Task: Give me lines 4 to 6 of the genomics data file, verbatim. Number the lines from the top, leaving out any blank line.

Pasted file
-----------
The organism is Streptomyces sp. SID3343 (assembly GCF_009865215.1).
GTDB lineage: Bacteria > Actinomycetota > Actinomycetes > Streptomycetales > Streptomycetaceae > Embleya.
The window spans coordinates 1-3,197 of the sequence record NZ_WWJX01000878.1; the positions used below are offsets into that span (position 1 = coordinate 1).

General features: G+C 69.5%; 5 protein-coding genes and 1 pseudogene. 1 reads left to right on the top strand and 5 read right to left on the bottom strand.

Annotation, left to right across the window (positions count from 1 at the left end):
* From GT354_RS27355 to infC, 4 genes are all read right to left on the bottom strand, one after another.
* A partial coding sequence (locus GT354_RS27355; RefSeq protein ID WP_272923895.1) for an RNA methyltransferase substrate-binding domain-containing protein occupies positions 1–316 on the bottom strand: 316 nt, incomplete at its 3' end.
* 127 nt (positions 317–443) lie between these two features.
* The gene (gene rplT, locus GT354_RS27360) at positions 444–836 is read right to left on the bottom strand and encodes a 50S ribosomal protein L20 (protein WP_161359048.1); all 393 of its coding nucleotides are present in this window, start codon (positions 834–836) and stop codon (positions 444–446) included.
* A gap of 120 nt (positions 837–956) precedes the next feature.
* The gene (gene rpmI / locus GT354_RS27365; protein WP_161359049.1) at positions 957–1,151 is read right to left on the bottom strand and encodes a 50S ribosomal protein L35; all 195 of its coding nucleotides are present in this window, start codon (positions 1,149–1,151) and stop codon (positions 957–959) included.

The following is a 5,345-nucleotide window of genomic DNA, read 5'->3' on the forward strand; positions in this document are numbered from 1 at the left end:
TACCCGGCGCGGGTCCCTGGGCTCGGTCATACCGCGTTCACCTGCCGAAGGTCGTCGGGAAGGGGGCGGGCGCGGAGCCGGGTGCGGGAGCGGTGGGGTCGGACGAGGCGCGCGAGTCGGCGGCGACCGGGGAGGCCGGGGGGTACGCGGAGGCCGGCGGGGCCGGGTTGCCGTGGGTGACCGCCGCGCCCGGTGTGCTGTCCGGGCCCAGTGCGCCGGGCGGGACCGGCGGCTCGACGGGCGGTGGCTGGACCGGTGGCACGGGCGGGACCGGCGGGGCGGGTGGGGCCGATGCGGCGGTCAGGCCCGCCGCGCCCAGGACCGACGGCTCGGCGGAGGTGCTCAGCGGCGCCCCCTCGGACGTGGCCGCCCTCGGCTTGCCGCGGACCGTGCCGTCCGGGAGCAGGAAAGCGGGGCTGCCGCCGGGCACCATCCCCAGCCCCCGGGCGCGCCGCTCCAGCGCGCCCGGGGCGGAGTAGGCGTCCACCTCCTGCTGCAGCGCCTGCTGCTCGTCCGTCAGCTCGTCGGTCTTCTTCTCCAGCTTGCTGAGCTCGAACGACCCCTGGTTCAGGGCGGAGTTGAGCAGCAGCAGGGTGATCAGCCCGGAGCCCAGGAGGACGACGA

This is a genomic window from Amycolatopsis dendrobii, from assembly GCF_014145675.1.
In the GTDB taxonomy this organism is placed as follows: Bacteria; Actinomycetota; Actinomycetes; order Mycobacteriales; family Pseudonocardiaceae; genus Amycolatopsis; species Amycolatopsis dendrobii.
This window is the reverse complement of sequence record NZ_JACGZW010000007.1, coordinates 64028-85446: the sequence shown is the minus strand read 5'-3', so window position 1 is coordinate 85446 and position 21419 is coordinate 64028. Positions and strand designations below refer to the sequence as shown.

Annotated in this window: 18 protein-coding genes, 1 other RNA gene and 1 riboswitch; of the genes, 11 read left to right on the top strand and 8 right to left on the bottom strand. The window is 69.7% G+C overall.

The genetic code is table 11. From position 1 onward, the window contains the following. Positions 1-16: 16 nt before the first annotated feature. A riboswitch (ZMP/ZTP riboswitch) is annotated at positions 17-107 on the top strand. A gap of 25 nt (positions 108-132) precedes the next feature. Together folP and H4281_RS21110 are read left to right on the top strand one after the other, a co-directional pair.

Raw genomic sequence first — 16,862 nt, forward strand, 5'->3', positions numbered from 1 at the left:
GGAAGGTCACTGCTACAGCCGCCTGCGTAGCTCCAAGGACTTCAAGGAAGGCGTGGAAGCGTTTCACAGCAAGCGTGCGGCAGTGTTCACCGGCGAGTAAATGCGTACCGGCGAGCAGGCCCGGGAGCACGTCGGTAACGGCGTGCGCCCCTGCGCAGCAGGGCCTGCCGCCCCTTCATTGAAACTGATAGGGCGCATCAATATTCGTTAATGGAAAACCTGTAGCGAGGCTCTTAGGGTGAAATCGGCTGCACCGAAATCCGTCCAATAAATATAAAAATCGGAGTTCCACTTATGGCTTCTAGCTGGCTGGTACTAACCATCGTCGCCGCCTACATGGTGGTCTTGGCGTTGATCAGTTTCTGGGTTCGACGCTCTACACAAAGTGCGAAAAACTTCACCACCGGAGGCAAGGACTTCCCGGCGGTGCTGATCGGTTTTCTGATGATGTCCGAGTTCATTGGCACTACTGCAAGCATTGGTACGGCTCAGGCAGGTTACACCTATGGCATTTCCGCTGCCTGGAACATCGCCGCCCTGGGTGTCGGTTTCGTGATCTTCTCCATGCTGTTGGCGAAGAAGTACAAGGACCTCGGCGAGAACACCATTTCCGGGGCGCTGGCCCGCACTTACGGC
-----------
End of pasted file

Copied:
General features: G+C 69.5%; 5 protein-coding genes and 1 pseudogene. 1 reads left to right on the top strand and 5 read right to left on the bottom strand.

Annotation, left to right across the window (positions count from 1 at the left end):
* From GT354_RS27355 to infC, 4 genes are all read right to left on the bottom strand, one after another.